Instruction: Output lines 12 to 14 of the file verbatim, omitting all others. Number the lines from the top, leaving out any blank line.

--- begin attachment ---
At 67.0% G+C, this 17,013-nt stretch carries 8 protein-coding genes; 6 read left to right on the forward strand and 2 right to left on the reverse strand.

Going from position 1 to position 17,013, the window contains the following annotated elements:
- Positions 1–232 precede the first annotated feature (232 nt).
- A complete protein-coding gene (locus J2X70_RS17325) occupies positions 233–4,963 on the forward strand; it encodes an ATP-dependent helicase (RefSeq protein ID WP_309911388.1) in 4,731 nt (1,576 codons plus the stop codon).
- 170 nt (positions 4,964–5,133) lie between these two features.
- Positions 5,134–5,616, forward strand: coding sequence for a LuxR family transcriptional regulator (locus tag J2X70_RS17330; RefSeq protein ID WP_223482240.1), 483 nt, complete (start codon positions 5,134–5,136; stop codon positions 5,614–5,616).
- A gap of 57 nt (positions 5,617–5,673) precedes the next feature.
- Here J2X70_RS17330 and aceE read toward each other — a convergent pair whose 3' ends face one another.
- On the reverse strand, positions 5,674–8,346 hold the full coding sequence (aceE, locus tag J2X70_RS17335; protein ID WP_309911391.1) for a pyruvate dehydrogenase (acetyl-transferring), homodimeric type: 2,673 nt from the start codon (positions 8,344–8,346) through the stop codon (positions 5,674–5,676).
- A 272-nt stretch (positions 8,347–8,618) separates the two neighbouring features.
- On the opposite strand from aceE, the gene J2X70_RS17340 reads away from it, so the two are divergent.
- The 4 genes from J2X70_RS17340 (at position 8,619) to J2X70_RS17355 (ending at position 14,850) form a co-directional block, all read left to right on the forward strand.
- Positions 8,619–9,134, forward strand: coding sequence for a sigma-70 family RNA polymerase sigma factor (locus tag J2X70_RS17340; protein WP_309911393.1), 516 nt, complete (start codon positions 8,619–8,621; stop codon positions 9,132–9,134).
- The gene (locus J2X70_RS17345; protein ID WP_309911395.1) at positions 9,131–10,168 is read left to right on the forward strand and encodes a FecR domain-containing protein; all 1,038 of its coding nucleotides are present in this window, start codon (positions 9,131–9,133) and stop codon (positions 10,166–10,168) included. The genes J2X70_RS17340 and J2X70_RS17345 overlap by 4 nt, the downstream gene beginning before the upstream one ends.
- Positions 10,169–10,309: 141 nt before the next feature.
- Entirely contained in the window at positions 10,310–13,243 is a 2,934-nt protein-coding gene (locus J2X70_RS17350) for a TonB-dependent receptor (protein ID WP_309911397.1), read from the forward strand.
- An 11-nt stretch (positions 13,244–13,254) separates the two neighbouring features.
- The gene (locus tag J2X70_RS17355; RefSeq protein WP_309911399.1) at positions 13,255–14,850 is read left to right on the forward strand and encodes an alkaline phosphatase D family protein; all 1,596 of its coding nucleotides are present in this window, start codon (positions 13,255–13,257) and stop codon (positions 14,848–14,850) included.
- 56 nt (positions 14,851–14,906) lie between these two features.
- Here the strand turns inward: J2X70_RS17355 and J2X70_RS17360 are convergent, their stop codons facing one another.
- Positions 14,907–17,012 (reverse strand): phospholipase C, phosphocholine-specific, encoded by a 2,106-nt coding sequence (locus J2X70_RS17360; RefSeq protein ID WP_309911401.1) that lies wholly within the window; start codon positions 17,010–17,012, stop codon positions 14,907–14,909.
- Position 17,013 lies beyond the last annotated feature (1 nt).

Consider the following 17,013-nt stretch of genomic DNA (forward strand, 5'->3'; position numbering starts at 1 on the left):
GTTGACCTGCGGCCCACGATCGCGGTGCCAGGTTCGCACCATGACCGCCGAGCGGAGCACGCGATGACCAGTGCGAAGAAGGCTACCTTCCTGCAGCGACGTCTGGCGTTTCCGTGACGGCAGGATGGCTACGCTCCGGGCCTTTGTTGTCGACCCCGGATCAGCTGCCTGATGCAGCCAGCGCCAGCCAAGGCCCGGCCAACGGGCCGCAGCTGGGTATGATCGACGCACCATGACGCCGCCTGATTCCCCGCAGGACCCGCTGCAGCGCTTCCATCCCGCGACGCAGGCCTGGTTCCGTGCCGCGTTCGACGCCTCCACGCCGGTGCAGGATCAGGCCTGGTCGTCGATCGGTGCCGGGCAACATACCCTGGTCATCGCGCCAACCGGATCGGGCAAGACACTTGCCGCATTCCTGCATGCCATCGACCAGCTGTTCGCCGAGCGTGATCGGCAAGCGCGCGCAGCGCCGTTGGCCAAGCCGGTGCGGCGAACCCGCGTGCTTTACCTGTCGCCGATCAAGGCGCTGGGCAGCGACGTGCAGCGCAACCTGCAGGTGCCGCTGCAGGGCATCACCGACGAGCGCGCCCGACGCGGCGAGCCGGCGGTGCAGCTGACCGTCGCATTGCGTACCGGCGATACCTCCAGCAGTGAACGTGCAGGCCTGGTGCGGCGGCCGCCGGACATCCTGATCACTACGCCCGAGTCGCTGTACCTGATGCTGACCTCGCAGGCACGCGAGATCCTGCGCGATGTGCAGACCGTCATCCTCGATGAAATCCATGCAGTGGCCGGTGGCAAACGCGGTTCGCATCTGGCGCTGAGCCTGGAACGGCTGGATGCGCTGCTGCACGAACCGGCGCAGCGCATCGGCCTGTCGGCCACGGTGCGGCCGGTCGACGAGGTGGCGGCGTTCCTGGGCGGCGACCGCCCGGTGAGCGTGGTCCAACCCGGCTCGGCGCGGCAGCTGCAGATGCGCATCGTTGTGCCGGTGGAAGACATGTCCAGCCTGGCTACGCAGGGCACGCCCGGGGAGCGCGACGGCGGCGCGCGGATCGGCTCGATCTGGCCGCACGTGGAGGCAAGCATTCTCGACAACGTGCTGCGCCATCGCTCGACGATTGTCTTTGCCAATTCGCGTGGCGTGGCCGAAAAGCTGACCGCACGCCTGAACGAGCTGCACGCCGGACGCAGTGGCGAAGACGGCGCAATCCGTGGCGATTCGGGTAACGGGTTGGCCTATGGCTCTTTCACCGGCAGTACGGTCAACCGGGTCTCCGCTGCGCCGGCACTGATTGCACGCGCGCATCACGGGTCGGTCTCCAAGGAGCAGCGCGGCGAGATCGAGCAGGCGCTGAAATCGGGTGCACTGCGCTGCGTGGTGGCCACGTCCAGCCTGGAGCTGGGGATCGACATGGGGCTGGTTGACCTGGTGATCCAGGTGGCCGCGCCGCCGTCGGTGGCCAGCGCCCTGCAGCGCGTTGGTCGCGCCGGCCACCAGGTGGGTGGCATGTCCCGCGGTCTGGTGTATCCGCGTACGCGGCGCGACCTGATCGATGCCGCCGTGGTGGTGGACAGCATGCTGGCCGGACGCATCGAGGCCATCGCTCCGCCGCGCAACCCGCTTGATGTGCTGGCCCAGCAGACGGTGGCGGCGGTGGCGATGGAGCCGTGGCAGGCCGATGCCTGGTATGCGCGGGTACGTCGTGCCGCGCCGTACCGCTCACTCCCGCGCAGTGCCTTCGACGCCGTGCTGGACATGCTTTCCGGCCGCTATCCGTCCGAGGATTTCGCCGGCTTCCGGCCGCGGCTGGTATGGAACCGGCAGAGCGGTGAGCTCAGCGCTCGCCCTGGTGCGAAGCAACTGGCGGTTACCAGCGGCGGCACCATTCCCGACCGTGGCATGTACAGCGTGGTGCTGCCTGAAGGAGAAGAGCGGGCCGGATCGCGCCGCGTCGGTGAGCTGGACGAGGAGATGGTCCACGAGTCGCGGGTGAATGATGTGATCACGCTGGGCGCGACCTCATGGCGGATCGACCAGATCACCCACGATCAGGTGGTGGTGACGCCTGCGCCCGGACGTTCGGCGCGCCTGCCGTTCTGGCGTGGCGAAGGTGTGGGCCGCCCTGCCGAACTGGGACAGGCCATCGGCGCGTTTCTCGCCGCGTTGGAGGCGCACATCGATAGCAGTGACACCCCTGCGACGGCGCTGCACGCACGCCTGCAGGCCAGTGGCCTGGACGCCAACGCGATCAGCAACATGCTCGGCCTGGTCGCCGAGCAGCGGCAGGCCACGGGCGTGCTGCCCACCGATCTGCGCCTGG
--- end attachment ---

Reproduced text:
- The 4 genes from J2X70_RS17340 (at position 8,619) to J2X70_RS17355 (ending at position 14,850) form a co-directional block, all read left to right on the forward strand.
- Positions 8,619–9,134, forward strand: coding sequence for a sigma-70 family RNA polymerase sigma factor (locus tag J2X70_RS17340; protein WP_309911393.1), 516 nt, complete (start codon positions 8,619–8,621; stop codon positions 9,132–9,134).
- The gene (locus J2X70_RS17345; protein ID WP_309911395.1) at positions 9,131–10,168 is read left to right on the forward strand and encodes a FecR domain-containing protein; all 1,038 of its coding nucleotides are present in this window, start codon (positions 9,131–9,133) and stop codon (positions 10,166–10,168) included. The genes J2X70_RS17340 and J2X70_RS17345 overlap by 4 nt, the downstream gene beginning before the upstream one ends.